Feb. 6 (Bloomberg) -- Dubai’s shares rose to the highest in almost five months, led by Arabtec Holding PJSC, amid speculation investors are accumulating the company’s stock on bets it will benefit from regional infrastructure spending.
Arabtec, the United Arab Emirates’ biggest construction company, surged 9.2 percent. Drake & Scull International PJSC, the Dubai-based construction company, rose to the highest since August. Dubai’s DFM General Index jumped 0.6 percent to 1,476.24, the highest since Sept. 8, at the 2 p.m. close in the emirate. Abu Dhabi’s ADX General Index decreased 0.1 percent.
“Arabtec continues to surprise and there are definitely bigger volumes,” said Ahmed Talhaoui, the Abu Dhabi-based head of investment and asset management at Royal Capital PJSC. “There are stories about winning more business from Abu Dhabi airport, but that does not justify the stellar performance.”
The shares rallied for a sixth day, the longest stretch of gains since April 2008, bringing this year’s advance to 64 percent. That compares with a 12 percent gain in Emaar Properties PJSC, the company with the heaviest weighting in Dubai’s stock measure. Arabtec, the builder of the world’s tallest skyscraper in Dubai, has been eyeing opportunities outside its home market after construction slowed.
Arabtec shares rose 9.2 percent to 2.60 dirhams, the highest level since November 2009, and the most traded on Dubai’s index today. Calls made to Arabtec Chief Financial Officer Ziad Makhzoumi by Bloomberg News today were not answered.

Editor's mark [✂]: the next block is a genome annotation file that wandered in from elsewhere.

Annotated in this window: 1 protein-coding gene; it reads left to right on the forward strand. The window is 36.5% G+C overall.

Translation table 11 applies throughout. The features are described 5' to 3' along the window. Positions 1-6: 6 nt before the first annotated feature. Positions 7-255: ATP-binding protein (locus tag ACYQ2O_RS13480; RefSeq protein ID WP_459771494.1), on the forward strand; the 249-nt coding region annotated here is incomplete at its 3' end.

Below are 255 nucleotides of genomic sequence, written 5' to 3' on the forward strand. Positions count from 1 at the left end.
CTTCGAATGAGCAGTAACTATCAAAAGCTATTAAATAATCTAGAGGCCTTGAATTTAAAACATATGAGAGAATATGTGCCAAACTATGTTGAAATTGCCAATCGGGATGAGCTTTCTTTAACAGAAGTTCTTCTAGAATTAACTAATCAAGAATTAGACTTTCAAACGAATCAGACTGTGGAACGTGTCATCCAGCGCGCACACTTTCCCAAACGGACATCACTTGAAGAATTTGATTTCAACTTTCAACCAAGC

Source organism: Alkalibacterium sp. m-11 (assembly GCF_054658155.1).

Drake & Scull jumped 4.2 percent to 92.7 fils, the highest since Aug. 4. The shares lost 24 percent in 2011.
“We know for sure there was a lot of dumping last year of real estate stocks,” said Talhaoui. “There could be some capitulation in selling.”
Arabtec said in November the value of a contract it won in Saudi Arabia may rise to 1.5 billion riyals ($400 million) as it expands in the biggest Arab market. The company last month won a 25-month contract valued at 561 million dirhams to carry out expansion at Dubai International Airport. One of its units got 256 million dirhams of contracts in Abu Dhabi last week.
Abu Dhabi, the oil-rich emirate transforming itself into a business and cultural hub, plans to resume projects including branches of the Louvre and Guggenheim museums after reviewing their viability, the government said in January.
In Saudi Arabia, King Abdullah announced a $130 billion plan last year to build homes and create jobs to stave off regional protests that toppled leaders in Tunisia and Egypt. The rulings added to a commitment announced in 2010 to spend $384 billion over five years on housing, transport and education.
Oman’s MSM30 Index rose 0.1 percent, while Kuwait’s Stock Exchange Price Index retreated 0.3 percent. The Bloomberg GCC 200 Index fell 0.5 percent. Saudi Arabia’s Tadawul All Share Index decreased 0.3 percent, snapping a ten-day winning streak. Qatar’s QE Index rose less than 0.1 percent, while Bahrain’s gauge dropped 0.1 percent.
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